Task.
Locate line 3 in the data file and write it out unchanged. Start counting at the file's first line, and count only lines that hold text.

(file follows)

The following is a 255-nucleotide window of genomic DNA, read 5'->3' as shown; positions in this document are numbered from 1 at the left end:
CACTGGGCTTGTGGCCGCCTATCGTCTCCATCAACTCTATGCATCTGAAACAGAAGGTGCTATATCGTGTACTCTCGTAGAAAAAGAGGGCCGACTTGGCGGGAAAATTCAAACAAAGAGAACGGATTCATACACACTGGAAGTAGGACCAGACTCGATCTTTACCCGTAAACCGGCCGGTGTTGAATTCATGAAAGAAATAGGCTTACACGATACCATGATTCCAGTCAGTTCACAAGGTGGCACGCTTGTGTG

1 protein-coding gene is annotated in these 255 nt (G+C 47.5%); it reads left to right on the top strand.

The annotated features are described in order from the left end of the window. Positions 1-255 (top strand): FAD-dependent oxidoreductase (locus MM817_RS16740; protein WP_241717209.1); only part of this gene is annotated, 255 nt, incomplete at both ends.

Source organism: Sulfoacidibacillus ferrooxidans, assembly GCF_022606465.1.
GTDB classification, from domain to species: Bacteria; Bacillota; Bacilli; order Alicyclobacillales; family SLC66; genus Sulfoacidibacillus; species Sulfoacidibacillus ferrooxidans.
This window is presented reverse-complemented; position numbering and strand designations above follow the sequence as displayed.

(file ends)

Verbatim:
1 protein-coding gene is annotated in these 255 nt (G+C 47.5%); it reads left to right on the top strand.